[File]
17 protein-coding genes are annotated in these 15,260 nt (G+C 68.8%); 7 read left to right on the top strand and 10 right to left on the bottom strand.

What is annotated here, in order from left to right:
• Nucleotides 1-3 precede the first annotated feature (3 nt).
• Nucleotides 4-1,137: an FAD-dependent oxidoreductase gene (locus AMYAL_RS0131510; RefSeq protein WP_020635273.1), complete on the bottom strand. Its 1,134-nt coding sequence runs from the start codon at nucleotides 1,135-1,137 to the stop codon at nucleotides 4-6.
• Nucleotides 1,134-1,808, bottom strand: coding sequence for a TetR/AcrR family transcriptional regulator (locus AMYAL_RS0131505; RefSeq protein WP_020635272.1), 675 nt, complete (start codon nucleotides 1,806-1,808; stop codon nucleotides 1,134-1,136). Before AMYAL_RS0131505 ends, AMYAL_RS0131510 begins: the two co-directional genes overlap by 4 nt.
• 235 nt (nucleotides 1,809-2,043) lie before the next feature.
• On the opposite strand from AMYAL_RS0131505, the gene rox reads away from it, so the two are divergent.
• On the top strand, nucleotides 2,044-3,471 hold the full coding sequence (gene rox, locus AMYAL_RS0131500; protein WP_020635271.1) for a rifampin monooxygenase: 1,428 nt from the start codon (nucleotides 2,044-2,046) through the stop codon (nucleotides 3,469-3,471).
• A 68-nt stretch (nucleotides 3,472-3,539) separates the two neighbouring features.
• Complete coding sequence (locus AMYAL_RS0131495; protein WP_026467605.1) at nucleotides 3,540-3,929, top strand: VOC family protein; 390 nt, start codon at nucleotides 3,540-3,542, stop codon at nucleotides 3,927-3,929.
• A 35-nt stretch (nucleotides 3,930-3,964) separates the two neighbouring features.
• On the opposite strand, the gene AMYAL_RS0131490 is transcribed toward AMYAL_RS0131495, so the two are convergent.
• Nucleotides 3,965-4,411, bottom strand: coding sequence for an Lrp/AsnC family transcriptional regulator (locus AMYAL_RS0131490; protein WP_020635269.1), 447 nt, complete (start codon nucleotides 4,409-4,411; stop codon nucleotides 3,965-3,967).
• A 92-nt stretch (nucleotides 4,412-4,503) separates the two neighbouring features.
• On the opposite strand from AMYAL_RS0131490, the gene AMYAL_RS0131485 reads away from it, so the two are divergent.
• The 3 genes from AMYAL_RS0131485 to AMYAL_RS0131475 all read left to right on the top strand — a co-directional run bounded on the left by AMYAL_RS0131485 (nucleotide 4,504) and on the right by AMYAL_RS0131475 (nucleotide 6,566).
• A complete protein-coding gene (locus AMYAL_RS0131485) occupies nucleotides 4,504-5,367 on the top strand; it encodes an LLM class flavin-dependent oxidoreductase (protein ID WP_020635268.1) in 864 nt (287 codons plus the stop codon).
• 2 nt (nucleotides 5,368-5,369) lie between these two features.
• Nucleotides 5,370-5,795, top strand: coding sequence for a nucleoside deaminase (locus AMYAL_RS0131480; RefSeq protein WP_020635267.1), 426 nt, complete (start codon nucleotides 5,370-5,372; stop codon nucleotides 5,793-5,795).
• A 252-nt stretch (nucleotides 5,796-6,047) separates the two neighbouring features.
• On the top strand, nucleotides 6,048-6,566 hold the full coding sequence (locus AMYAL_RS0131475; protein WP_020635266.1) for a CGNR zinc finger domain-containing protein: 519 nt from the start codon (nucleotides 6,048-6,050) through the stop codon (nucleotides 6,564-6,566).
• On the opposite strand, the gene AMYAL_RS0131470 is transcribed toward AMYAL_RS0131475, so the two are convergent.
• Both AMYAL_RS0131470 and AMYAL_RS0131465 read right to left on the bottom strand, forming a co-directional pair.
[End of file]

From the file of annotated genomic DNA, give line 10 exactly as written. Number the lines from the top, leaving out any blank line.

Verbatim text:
• Complete coding sequence (locus AMYAL_RS0131495; protein WP_026467605.1) at nucleotides 3,540-3,929, top strand: VOC family protein; 390 nt, start codon at nucleotides 3,540-3,542, stop codon at nucleotides 3,927-3,929.